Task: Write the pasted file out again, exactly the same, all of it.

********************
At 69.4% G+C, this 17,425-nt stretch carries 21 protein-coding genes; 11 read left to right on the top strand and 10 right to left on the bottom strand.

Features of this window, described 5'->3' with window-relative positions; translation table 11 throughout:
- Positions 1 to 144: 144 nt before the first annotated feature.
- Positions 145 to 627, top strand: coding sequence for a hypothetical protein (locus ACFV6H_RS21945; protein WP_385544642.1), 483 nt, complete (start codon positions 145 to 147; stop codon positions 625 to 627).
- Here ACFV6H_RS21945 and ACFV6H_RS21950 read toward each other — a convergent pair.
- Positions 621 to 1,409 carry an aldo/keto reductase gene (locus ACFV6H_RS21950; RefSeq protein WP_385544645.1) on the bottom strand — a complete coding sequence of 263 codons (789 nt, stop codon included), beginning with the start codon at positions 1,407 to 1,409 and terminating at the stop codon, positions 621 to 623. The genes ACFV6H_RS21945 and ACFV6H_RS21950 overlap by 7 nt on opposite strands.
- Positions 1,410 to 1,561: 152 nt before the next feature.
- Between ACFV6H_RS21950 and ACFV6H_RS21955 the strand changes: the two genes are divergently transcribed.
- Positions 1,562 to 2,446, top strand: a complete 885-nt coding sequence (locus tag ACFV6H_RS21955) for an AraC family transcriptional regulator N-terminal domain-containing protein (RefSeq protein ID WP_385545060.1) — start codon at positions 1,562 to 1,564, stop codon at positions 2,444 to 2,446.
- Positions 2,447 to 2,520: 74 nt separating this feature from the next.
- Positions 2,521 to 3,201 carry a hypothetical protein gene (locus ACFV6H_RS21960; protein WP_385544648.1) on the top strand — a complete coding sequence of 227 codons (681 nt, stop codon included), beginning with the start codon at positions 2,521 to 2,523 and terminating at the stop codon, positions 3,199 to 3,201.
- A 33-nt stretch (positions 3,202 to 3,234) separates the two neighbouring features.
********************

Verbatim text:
At 69.4% G+C, this 17,425-nt stretch carries 21 protein-coding genes; 11 read left to right on the top strand and 10 right to left on the bottom strand.

Features of this window, described 5'->3' with window-relative positions; translation table 11 throughout:
- Positions 1 to 144: 144 nt before the first annotated feature.
- Positions 145 to 627, top strand: coding sequence for a hypothetical protein (locus ACFV6H_RS21945; protein WP_385544642.1), 483 nt, complete (start codon positions 145 to 147; stop codon positions 625 to 627).
- Here ACFV6H_RS21945 and ACFV6H_RS21950 read toward each other — a convergent pair.
- Positions 621 to 1,409 carry an aldo/keto reductase gene (locus ACFV6H_RS21950; RefSeq protein WP_385544645.1) on the bottom strand — a complete coding sequence of 263 codons (789 nt, stop codon included), beginning with the start codon at positions 1,407 to 1,409 and terminating at the stop codon, positions 621 to 623. The genes ACFV6H_RS21945 and ACFV6H_RS21950 overlap by 7 nt on opposite strands.
- Positions 1,410 to 1,561: 152 nt before the next feature.
- Between ACFV6H_RS21950 and ACFV6H_RS21955 the strand changes: the two genes are divergently transcribed.
- Positions 1,562 to 2,446, top strand: a complete 885-nt coding sequence (locus tag ACFV6H_RS21955) for an AraC family transcriptional regulator N-terminal domain-containing protein (RefSeq protein ID WP_385545060.1) — start codon at positions 1,562 to 1,564, stop codon at positions 2,444 to 2,446.
- Positions 2,447 to 2,520: 74 nt separating this feature from the next.
- Positions 2,521 to 3,201 carry a hypothetical protein gene (locus ACFV6H_RS21960; protein WP_385544648.1) on the top strand — a complete coding sequence of 227 codons (681 nt, stop codon included), beginning with the start codon at positions 2,521 to 2,523 and terminating at the stop codon, positions 3,199 to 3,201.
- A 33-nt stretch (positions 3,202 to 3,234) separates the two neighbouring features.